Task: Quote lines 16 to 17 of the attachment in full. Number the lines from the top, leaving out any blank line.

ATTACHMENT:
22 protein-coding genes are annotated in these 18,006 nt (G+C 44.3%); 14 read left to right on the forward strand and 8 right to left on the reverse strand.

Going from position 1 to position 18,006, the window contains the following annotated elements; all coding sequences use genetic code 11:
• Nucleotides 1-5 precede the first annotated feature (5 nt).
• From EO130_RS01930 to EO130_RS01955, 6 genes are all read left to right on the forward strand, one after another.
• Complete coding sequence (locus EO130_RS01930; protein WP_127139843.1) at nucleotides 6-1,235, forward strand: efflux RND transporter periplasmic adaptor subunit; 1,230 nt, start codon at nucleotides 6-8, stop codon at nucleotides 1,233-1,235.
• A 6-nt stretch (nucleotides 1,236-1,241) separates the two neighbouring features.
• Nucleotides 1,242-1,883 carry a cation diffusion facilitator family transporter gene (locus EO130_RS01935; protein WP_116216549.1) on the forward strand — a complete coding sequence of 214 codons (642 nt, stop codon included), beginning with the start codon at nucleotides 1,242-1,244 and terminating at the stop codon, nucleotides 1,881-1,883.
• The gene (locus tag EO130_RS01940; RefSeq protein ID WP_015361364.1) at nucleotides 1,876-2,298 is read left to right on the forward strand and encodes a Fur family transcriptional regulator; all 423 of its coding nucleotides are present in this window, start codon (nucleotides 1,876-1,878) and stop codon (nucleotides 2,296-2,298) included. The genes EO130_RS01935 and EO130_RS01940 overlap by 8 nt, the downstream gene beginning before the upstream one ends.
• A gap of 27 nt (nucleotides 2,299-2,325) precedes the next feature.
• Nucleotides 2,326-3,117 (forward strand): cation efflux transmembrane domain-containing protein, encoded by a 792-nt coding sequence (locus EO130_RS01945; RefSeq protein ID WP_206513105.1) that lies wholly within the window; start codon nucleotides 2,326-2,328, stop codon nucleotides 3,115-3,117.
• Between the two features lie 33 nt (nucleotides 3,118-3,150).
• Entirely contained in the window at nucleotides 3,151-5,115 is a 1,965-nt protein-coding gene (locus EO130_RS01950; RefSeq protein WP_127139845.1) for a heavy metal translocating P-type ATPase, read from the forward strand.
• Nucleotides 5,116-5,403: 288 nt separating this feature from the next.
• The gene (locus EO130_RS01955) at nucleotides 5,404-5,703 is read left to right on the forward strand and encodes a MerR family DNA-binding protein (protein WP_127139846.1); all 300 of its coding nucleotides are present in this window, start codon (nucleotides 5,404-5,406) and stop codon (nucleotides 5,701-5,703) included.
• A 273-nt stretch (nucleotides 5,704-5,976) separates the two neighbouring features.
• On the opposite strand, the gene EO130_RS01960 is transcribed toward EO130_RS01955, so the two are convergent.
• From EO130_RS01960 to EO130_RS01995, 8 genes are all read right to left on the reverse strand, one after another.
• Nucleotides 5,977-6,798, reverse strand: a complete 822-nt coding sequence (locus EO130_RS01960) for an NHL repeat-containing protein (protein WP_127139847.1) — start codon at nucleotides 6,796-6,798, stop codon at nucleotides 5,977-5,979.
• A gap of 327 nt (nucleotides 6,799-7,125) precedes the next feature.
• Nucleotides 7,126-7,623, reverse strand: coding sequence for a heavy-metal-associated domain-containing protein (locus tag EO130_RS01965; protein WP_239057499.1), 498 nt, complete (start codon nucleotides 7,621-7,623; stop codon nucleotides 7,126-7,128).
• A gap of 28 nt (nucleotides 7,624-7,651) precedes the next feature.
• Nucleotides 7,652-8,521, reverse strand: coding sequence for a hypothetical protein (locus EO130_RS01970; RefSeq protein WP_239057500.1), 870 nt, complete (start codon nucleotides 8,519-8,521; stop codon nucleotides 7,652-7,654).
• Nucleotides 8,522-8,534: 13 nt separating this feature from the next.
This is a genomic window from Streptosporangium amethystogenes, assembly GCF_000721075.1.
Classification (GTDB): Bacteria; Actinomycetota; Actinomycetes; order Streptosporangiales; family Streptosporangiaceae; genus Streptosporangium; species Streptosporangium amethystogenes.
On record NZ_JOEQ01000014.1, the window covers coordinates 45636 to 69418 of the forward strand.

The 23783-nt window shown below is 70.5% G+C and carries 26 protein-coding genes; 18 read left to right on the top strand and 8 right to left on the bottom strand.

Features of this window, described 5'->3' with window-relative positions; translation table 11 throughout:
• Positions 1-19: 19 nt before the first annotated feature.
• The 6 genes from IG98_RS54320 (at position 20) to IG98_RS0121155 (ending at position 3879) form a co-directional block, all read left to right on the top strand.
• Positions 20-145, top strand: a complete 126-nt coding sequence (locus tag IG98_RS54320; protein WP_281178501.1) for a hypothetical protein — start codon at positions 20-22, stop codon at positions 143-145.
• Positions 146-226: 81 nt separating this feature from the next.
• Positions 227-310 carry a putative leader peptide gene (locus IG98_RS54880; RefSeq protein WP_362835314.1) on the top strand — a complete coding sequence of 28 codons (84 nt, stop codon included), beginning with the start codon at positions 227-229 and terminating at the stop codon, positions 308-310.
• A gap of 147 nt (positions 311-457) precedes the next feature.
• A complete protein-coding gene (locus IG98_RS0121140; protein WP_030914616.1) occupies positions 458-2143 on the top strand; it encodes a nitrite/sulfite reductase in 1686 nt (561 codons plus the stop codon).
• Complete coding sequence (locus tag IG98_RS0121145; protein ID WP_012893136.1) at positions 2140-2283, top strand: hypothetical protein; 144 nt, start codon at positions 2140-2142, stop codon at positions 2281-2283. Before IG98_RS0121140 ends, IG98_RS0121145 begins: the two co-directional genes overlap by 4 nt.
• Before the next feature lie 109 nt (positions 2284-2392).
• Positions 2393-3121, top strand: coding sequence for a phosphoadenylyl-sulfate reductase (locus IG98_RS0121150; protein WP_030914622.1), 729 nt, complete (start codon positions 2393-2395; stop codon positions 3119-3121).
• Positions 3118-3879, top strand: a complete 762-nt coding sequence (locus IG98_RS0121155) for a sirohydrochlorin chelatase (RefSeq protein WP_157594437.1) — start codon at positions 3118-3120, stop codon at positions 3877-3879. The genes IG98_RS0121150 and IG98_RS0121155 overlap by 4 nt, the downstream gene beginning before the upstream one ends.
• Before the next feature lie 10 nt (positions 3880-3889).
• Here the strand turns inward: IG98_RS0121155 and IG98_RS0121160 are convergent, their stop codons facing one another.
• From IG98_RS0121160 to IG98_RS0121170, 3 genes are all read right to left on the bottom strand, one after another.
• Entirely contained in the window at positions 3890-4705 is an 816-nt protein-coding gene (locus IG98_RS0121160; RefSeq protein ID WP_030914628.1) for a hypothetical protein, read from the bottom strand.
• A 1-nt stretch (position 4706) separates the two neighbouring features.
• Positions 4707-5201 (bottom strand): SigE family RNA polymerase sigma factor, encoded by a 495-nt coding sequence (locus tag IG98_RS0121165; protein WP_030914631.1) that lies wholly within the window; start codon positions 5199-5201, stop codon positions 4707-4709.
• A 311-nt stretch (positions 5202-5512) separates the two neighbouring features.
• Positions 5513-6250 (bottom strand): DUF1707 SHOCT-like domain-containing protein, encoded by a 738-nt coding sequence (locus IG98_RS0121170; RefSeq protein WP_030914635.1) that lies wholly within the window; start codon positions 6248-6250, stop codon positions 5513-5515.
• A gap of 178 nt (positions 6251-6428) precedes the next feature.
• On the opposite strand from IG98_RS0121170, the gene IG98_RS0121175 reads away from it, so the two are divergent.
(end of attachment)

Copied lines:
• On the opposite strand, the gene EO130_RS01960 is transcribed toward EO130_RS01955, so the two are convergent.
• From EO130_RS01960 to EO130_RS01995, 8 genes are all read right to left on the reverse strand, one after another.